An eclectic website about Women, Christianity, History, Culture
and the Arts--and anything else that comes to mind.
Movies have an impact on all our lives. When I was a
child living in a small Texas town, they helped open the
world, showing me places and times in history that I
never could have experienced on my own.
As I grew older, they helped me learn about kinds of
people and ways of looking at life that were very
different from those I had known in a somewhat
Now that entertainment opportunities have multiplied, a
few big movies each year give us a common cultural
experience, a shared topic of discussion--a rare thing in
this era of specialization and personalization.
Here in Los Angeles, movies help drive the economy,
especially since the collapse of the aerospace industry.
This is an industry town, and that industry is making
The first movie I remember watching was Stars in My
Crown. My motherâ€™s parents were ill the last third
of their lives, and we had taken her to a nearby town to
stay with them. On our way back home, Daddy and I
passed the movie theater. The name on the marquee
recalled a hymn weâ€™d sung in church, and I asked if
we could go. To my surprise, he agreed. This was the
first and only time that just the two of us saw a film
together in a theater.
In junior high, I recall sitting with school friends in a
darkened theater, breathless with foreboding during The
Creature from the Black Lagoon. What a
disappointment to finally get a good look at the creature,
who was all too obviously a man in a rubber suit.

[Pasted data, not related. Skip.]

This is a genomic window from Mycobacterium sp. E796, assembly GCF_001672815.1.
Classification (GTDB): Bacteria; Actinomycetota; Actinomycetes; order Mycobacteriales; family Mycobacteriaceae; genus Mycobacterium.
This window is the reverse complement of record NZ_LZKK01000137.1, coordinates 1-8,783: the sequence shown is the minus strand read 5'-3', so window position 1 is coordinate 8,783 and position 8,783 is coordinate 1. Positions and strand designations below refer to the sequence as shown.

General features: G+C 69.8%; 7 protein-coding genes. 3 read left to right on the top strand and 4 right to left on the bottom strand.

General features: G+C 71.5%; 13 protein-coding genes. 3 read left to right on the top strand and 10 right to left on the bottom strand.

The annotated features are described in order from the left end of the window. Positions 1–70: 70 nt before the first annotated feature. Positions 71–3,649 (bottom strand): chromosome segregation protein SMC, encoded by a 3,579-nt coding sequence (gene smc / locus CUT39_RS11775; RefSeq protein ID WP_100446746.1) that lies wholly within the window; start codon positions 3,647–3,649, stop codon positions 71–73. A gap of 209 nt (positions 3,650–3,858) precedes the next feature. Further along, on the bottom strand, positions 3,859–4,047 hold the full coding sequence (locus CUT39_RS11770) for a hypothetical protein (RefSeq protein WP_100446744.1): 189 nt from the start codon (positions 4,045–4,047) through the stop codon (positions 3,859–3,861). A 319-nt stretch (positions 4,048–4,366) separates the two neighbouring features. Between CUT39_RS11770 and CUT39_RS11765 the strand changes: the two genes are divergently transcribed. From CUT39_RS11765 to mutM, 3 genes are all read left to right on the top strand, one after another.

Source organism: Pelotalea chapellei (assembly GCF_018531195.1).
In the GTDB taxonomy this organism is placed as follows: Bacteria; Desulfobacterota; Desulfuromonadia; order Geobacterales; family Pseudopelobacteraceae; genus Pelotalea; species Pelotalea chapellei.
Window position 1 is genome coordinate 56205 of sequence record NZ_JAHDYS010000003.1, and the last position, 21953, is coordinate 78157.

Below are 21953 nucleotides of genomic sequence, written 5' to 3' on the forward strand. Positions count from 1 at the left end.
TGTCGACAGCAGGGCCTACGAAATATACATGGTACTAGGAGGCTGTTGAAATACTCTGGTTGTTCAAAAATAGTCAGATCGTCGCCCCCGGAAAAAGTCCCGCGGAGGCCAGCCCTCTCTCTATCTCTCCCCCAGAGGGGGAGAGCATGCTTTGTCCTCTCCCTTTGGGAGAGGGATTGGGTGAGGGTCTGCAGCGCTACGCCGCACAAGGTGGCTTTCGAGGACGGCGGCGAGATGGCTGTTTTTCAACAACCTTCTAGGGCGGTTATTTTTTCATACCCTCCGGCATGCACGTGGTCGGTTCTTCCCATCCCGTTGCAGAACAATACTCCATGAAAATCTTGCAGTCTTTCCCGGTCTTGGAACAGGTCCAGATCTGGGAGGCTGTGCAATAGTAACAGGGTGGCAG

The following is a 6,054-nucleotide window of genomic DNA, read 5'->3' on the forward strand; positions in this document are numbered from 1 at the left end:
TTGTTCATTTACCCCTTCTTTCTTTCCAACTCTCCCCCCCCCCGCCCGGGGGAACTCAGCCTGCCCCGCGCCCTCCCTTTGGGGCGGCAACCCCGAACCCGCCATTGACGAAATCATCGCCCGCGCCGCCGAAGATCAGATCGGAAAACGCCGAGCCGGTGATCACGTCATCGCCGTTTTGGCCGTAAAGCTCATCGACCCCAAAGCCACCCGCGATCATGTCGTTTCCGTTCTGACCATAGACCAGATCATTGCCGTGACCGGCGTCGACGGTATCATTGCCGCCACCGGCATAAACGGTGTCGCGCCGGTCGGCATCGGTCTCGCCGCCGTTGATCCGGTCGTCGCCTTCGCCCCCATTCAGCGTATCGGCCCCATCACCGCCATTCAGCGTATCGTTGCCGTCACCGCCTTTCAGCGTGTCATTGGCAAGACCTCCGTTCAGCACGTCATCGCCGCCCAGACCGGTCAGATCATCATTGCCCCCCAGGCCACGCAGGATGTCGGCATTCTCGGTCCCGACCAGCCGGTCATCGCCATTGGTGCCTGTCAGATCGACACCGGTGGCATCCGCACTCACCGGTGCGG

By the time I reached high school, the movie theater in
our little town had closed. That was the beginning of
out-of-town movie dates. The first I recall was
Adventures of a Young Man, based on Hemingwayâ
€™s Nick Adams stories. I became a serious
Hemingway fan that night.
My husband Frank and I went to several movies while
we were in college in Abilene--Cleopatra, Zeffirelliâ
€™s Romeo and Juliet, Becket. I would sit in the dark,
swept by strong feelings of love and sorrow. When the
lights would come on, Iâ€™d be embarrassed to be
seen, red-eyed and runny-nosed, by other movie-goers
who didnâ€™t seem to have been as moved as I was.
Frank would lead me out, and Iâ€™d have my head
down, embarrassed to have been crying over a movie!
Now we live in the historic â€œHeart of Screenland,â
€� half a block from the old MGM Studios, which
currently are owned by Sony. Our son Robert, who
manages a video store, brings us new releases on a
regular basis. And our family returns from time to time
to sit together in a darkened theater to watch worlds and
peoples we might otherwise never know, then talk for
hours after about the shared experience.
In this month's website I've listed my favorite movies
from each decade of my life, put down some thoughts
about using movies in church, and shared an interview
with our son Robert, the movie lover.
Iâ€™d love to hear what movies mean to you. Donâ
€™t hesitate to send me an email at b.silvey@sbcglobal.